Researchers develop database of common microbes in human gut

Media Credit: Hatchet File Photo by Alexander Welling | Assistant Photo Editor

Researchers at the School of Medicine and Health Sciences released a study with a list of common bacteria found in a healthy human's gut.

A research team compiled a database of organisms that inhabit a healthy human gut, a move that experts say will help medical professionals understand how microbes facilitate bodily functions and cause disease.

The profile found that 157 microbial organisms live in the healthy human gut and compose part of the human gut’s microbiome – a community of bacteria, viruses and fungi that facilitate intestinal processes like digestion. Human microbiome experts said knowing which microbes reside in the healthy human gut helps researchers pinpoint abnormalities in the gut that could indicate gastrointestinal health issues.

Charles Hadley King, a senior research associate in the School of Medicine and Health Sciences and an author of the study, said he organized the project and developed the group’s data sequencing system. He said the database of healthy human gut bacteria will help researchers recognize disease-causing shifts in the types of organisms present in the microbiome.

“This knowledge base and reporting template aids in quantifying shifts in gut microbes and relating them to human health,” King said in an email. “We need to understand what is healthy to understand disease.”

The research team genetically sequenced 48 fecal samples from 16 healthy individuals in the D.C. area, according to a release on the medical school website. The researchers also examined 50 fecal samples taken from the Human Microbiome Project, a National Institutes of Health research initiative aimed at improving understanding of the microbiome, according to the release.

The team found that 84 organisms were present in all samples included in the study, indicating the number of microbes that comprise the “core” of bacterial species found in the human gut, the release states. King said the research team will continue to analyze fecal samples to further broaden the profile to include more of the microbes that inhabit the healthy human gut.

King added that several organizations, like the National Science Foundation and the McCormick Genomic and Proteomic Center, funded the team’s research.

Human microbiome experts said the profile will provide a “baseline” representation of what species and genera of microbes are present in the human gut, which may help researchers easily identify disease-causing deviations from the normal makeup of the microbiome.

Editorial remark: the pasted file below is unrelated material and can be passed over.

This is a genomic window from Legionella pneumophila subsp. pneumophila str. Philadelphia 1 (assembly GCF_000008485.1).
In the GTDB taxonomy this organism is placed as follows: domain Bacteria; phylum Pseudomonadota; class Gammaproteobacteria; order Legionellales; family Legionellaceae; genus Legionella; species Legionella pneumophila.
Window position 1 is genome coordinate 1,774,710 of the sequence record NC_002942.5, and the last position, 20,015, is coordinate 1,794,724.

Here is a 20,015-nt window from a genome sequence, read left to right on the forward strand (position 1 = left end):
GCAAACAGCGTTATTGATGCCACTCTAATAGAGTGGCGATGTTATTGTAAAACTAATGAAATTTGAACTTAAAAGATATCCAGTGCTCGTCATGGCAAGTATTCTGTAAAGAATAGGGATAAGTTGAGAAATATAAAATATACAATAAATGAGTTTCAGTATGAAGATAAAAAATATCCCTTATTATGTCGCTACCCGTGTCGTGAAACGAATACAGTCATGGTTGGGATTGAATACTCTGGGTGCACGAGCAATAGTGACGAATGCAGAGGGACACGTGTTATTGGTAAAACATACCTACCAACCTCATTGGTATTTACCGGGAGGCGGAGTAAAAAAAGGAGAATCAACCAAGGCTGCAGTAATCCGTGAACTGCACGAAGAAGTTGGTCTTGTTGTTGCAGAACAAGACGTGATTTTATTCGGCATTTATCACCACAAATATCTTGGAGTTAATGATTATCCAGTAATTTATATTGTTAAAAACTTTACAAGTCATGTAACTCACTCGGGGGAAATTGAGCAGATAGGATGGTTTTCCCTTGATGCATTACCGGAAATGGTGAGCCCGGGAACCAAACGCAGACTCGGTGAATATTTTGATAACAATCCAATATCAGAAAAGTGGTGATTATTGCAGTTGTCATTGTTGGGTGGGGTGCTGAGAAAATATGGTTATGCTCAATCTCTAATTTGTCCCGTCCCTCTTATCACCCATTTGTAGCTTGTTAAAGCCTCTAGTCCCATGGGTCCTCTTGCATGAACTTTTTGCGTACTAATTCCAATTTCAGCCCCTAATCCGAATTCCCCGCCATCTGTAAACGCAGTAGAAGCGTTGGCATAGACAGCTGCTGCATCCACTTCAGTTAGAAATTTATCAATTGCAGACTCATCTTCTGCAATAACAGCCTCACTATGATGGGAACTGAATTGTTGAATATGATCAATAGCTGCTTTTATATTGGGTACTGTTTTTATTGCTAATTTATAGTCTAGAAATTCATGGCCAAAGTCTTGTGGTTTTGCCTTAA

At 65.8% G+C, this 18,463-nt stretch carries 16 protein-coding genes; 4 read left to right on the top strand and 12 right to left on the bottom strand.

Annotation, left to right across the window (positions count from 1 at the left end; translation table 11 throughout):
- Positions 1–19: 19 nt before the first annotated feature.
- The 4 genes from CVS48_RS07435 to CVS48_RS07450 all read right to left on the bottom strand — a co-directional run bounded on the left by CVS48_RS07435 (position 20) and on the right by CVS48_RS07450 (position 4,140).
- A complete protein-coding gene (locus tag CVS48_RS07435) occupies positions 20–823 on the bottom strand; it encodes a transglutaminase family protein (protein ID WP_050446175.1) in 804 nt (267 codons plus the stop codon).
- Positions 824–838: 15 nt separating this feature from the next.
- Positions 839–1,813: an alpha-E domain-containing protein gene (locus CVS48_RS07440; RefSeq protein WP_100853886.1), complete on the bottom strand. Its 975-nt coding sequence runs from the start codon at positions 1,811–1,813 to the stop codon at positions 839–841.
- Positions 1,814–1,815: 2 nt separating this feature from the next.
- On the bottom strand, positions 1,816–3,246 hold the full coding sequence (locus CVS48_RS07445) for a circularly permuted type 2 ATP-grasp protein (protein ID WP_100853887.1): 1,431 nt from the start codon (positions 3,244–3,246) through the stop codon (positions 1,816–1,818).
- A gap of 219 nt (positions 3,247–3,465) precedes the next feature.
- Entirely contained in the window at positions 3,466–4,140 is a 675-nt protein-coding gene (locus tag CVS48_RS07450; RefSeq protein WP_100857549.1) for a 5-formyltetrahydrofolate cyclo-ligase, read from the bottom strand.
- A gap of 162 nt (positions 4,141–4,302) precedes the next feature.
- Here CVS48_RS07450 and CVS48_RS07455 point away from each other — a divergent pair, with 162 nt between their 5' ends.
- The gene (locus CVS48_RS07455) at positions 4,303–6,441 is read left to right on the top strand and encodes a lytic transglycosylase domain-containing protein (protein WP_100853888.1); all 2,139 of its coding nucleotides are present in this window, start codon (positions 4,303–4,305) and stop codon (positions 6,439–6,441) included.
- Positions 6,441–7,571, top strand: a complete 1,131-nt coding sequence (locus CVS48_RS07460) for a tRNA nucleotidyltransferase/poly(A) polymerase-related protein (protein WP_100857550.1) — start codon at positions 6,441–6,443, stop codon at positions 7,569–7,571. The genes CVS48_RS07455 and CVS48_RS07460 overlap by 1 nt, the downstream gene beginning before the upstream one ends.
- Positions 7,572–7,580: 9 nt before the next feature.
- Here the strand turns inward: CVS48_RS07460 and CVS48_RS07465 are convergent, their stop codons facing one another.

Giovanni Widmer, a professor in the department of infectious disease and global health at Tufts University, said the organisms living in the gut facilitate processes that our bodies cannot perform themselves, like breaking down and digesting cellulose – a chemical substance found in vegetables like celery.

He said documenting the types of microbial life that are usually present in the healthy human gut allows researchers to more easily identify disease-causing abnormalities in what organisms are present in the microbiome, which can serve as the foundation for future research on treatment for gastrointestinal disease.

“If you want to study certain diseases that are related to the microbiome, you want to know, ‘What does that healthy microbiome look like?’ – so that you can compare it to a diseased one,” Widmer said.

Thomas Schmidt, a lab leader in the Michigan Microbiome Project at the University of Michigan, said the profile could help researchers artificially manipulate the composition of the microbiome to improve human health. He said researchers are investigating how to facilitate the growth of beneficial bacteria in the microbiome, which can potentially help people maintain a healthy weight and act as a treatment for Type 2 diabetes.

Schmidt added that eating fiber-rich foods, like potatoes and rice, may contribute to the growth of bacteria essential to the function of the healthy gut.

“The bigger effect is by eating certain foods, you’re favoring the growth of certain bacteria that are already there,” Schmidt said.

Joseph Petrosino, a professor in the Baylor College of Medicine, said clinicians can use the database to diagnose their patients, but the resource must be a “comprehensive” representation of the microbiome to be an effective tool. He said the types of bacteria present in a healthy microbiome differ across regions and demographics.

“Understanding what makes a healthy microbiome in one part of the world, or in a limited demographic, doesn’t necessarily mean that the same bacteria will be required for health in other parts of the world or for all demographics,” Petrosino said in an email. “But methods and standards to help serve as foundations for this type of profile development are great resources for the field.”

Ed Prestera contributed reporting.

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